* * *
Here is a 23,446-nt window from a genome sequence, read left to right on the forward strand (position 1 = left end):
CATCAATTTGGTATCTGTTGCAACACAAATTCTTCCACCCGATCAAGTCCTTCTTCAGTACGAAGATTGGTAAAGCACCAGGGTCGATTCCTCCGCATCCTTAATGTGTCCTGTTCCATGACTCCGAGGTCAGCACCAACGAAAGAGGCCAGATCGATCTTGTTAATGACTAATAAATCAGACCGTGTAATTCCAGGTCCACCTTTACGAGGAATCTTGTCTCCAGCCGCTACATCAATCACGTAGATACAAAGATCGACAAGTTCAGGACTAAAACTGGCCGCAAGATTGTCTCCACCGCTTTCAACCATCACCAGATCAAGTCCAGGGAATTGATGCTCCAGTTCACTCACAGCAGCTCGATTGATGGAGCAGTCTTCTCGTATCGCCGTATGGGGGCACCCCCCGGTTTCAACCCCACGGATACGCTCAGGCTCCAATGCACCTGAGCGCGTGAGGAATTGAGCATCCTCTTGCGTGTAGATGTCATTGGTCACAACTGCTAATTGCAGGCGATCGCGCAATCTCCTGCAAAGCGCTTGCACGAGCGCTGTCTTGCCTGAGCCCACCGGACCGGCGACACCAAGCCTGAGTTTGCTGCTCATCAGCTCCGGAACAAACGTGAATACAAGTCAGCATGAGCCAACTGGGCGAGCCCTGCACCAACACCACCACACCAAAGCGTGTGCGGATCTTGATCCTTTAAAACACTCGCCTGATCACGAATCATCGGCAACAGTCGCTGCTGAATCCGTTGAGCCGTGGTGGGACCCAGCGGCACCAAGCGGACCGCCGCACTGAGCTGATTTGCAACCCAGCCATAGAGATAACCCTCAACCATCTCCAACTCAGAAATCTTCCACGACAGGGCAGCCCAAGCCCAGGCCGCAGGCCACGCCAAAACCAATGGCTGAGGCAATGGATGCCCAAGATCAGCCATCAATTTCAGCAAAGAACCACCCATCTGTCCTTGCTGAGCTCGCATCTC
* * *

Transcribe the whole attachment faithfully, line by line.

Here is a 23,446-nt window from a genome sequence, read left to right on the forward strand (position 1 = left end):
CATCAATTTGGTATCTGTTGCAACACAAATTCTTCCACCCGATCAAGTCCTTCTTCAGTACGAAGATTGGTAAAGCACCAGGGTCGATTCCTCCGCATCCTTAATGTGTCCTGTTCCATGACTCCGAGGTCAGCACCAACGAAAGAGGCCAGATCGATCTTGTTAATGACTAATAAATCAGACCGTGTAATTCCAGGTCCACCTTTACGAGGAATCTTGTCTCCAGCCGCTACATCAATCACGTAGATACAAAGATCGACAAGTTCAGGACTAAAACTGGCCGCAAGATTGTCTCCACCGCTTTCAACCATCACCAGATCAAGTCCAGGGAATTGATGCTCCAGTTCACTCACAGCAGCTCGATTGATGGAGCAGTCTTCTCGTATCGCCGTATGGGGGCACCCCCCGGTTTCAACCCCACGGATACGCTCAGGCTCCAATGCACCTGAGCGCGTGAGGAATTGAGCATCCTCTTGCGTGTAGATGTCATTGGTCACAACTGCTAATTGCAGGCGATCGCGCAATCTCCTGCAAAGCGCTTGCACGAGCGCTGTCTTGCCTGAGCCCACCGGACCGGCGACACCAAGCCTGAGTTTGCTGCTCATCAGCTCCGGAACAAACGTGAATACAAGTCAGCATGAGCCAACTGGGCGAGCCCTGCACCAACACCACCACACCAAAGCGTGTGCGGATCTTGATCCTTTAAAACACTCGCCTGATCACGAATCATCGGCAACAGTCGCTGCTGAATCCGTTGAGCCGTGGTGGGACCCAGCGGCACCAAGCGGACCGCCGCACTGAGCTGATTTGCAACCCAGCCATAGAGATAACCCTCAACCATCTCCAACTCAGAAATCTTCCACGACAGGGCAGCCCAAGCCCAGGCCGCAGGCCACGCCAAAACCAATGGCTGAGGCAATGGATGCCCAAGATCAGCCATCAATTTCAGCAAAGAACCACCCATCTGTCCTTGCTGAGCTCGCATCTC